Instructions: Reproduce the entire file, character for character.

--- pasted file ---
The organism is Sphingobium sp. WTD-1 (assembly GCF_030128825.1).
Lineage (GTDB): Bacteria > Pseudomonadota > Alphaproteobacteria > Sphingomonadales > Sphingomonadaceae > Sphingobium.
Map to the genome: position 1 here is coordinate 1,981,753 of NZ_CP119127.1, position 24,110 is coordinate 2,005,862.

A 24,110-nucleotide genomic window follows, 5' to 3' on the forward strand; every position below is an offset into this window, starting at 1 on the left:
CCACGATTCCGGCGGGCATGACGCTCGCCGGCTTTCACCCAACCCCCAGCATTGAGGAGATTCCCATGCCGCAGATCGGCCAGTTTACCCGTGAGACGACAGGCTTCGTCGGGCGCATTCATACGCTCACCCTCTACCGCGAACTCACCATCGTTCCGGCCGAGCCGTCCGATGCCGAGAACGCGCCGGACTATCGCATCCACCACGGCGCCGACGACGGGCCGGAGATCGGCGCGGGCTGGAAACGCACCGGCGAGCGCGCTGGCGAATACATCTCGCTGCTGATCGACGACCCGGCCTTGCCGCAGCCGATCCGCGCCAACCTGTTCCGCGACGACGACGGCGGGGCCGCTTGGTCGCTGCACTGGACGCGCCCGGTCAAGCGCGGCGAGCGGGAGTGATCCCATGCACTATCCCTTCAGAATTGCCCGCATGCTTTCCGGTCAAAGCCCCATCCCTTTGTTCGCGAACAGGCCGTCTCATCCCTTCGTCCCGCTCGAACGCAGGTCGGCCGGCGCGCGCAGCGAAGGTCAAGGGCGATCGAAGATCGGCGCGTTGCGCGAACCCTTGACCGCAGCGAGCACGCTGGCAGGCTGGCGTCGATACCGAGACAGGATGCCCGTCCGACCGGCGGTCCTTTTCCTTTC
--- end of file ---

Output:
The organism is Sphingobium sp. WTD-1 (assembly GCF_030128825.1).
Lineage (GTDB): Bacteria > Pseudomonadota > Alphaproteobacteria > Sphingomonadales > Sphingomonadaceae > Sphingobium.
Map to the genome: position 1 here is coordinate 1,981,753 of NZ_CP119127.1, position 24,110 is coordinate 2,005,862.

A 24,110-nucleotide genomic window follows, 5' to 3' on the forward strand; every position below is an offset into this window, starting at 1 on the left:
CCACGATTCCGGCGGGCATGACGCTCGCCGGCTTTCACCCAACCCCCAGCATTGAGGAGATTCCCATGCCGCAGATCGGCCAGTTTACCCGTGAGACGACAGGCTTCGTCGGGCGCATTCATACGCTCACCCTCTACCGCGAACTCACCATCGTTCCGGCCGAGCCGTCCGATGCCGAGAACGCGCCGGACTATCGCATCCACCACGGCGCCGACGACGGGCCGGAGATCGGCGCGGGCTGGAAACGCACCGGCGAGCGCGCTGGCGAATACATCTCGCTGCTGATCGACGACCCGGCCTTGCCGCAGCCGATCCGCGCCAACCTGTTCCGCGACGACGACGGCGGGGCCGCTTGGTCGCTGCACTGGACGCGCCCGGTCAAGCGCGGCGAGCGGGAGTGATCCCATGCACTATCCCTTCAGAATTGCCCGCATGCTTTCCGGTCAAAGCCCCATCCCTTTGTTCGCGAACAGGCCGTCTCATCCCTTCGTCCCGCTCGAACGCAGGTCGGCCGGCGCGCGCAGCGAAGGTCAAGGGCGATCGAAGATCGGCGCGTTGCGCGAACCCTTGACCGCAGCGAGCACGCTGGCAGGCTGGCGTCGATACCGAGACAGGATGCCCGTCCGACCGGCGGTCCTTTTCCTTTC